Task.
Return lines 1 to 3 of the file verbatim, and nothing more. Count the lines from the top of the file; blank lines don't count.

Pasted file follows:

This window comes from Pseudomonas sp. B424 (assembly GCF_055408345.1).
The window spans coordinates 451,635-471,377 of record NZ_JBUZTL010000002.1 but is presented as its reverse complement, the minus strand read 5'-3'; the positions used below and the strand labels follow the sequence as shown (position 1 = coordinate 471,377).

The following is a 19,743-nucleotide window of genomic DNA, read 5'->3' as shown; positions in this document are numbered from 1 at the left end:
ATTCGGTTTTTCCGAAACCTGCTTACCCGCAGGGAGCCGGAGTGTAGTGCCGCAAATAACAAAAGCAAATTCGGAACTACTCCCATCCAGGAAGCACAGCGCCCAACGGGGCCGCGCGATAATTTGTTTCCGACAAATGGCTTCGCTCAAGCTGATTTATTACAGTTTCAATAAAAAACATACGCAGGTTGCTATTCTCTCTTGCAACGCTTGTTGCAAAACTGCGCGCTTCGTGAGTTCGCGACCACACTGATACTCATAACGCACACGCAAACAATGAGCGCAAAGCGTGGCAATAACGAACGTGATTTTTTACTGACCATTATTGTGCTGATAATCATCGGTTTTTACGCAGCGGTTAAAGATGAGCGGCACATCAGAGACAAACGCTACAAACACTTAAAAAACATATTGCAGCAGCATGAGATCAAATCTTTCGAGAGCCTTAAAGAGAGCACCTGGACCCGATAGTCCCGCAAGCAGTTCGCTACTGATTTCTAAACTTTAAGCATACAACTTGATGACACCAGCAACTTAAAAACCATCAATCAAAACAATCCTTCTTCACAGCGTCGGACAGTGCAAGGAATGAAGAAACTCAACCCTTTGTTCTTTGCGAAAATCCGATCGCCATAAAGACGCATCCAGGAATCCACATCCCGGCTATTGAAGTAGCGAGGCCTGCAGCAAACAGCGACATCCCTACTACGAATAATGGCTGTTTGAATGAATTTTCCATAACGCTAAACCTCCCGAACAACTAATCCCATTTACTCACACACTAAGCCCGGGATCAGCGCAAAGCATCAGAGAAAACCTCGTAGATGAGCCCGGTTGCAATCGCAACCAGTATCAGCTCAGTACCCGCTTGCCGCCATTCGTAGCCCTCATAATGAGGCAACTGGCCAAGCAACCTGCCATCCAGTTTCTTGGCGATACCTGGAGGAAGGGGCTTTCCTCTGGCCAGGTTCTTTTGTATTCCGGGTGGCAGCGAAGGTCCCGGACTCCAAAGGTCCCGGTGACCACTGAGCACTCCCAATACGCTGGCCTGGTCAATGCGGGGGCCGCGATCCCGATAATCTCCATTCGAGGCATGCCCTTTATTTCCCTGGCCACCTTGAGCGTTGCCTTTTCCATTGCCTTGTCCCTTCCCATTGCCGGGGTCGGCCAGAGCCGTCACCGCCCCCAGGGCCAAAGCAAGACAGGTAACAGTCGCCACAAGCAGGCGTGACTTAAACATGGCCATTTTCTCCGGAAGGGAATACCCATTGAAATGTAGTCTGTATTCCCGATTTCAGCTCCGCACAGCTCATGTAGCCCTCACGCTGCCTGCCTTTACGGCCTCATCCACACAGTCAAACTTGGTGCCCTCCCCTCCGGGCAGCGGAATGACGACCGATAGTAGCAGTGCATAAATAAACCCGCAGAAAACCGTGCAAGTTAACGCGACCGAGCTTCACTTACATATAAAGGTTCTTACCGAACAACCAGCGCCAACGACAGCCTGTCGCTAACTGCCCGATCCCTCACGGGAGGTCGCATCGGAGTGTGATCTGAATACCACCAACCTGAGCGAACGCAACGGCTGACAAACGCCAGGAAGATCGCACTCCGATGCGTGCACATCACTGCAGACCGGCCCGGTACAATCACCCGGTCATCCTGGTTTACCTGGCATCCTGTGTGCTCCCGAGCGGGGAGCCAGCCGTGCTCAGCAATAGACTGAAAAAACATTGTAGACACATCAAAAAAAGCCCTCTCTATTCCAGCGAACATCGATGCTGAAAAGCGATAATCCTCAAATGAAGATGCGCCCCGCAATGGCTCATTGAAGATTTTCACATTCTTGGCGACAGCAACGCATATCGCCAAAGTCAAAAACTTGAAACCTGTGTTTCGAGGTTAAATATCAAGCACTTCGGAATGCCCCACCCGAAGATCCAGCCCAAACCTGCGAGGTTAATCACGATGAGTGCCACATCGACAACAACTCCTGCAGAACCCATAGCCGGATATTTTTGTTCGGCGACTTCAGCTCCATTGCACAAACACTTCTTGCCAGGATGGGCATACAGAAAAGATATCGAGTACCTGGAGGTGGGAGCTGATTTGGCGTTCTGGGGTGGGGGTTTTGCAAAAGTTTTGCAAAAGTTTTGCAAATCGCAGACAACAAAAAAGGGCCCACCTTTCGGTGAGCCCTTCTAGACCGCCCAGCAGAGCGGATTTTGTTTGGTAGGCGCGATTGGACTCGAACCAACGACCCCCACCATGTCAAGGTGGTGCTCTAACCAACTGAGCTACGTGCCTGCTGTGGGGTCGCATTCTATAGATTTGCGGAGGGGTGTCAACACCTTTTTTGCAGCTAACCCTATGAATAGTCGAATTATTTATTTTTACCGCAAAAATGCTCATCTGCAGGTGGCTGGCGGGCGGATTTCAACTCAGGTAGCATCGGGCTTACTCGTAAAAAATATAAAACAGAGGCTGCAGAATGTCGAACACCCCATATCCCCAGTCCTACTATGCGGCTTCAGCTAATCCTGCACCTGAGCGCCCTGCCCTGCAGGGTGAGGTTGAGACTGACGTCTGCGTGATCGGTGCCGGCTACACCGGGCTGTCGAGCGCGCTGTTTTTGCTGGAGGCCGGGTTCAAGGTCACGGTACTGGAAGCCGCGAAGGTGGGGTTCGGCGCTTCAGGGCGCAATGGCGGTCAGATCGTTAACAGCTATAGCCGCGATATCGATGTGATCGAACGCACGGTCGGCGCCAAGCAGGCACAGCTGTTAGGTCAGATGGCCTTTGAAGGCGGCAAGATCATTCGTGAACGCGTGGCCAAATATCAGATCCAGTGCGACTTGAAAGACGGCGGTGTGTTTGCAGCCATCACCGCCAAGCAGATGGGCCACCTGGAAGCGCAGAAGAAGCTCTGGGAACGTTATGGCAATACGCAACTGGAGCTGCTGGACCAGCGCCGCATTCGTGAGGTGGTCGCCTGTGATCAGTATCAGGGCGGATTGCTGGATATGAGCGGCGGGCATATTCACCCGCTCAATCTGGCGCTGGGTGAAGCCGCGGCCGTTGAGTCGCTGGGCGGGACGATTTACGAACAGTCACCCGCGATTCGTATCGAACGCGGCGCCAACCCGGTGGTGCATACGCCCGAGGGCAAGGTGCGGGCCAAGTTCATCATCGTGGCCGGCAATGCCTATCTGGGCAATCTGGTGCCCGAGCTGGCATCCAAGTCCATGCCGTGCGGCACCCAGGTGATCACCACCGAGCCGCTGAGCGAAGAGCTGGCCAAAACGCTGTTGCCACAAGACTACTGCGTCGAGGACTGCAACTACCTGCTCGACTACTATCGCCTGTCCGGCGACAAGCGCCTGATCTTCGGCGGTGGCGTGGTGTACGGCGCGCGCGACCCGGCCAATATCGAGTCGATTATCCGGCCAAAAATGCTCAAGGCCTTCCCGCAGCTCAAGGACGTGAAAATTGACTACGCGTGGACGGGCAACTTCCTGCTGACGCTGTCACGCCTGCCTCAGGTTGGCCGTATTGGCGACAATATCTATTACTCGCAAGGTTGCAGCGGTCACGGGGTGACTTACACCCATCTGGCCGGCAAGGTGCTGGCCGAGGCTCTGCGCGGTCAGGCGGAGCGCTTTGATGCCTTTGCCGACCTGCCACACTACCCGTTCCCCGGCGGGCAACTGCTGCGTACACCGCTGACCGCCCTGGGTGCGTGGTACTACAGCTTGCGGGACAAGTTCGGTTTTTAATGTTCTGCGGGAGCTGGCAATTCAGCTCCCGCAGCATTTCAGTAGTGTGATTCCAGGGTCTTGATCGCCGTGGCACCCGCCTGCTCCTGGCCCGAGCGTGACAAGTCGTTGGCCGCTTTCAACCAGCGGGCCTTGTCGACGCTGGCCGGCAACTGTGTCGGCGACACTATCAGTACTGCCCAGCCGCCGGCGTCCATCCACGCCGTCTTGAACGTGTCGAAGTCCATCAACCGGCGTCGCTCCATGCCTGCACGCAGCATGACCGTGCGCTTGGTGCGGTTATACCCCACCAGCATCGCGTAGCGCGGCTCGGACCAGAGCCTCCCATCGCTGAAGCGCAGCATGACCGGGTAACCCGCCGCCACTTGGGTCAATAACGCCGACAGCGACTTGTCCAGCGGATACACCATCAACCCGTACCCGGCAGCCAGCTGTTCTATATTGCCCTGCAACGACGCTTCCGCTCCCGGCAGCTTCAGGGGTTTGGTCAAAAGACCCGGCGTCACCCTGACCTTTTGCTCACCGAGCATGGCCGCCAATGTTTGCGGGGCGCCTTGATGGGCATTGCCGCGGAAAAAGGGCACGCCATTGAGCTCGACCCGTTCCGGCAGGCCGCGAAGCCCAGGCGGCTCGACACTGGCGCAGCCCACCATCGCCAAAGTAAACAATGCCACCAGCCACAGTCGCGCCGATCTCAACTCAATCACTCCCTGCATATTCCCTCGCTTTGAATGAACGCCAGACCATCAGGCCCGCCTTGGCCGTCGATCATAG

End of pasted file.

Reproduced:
This window comes from Pseudomonas sp. B424 (assembly GCF_055408345.1).
The window spans coordinates 451,635-471,377 of record NZ_JBUZTL010000002.1 but is presented as its reverse complement, the minus strand read 5'-3'; the positions used below and the strand labels follow the sequence as shown (position 1 = coordinate 471,377).

The following is a 19,743-nucleotide window of genomic DNA, read 5'->3' as shown; positions in this document are numbered from 1 at the left end: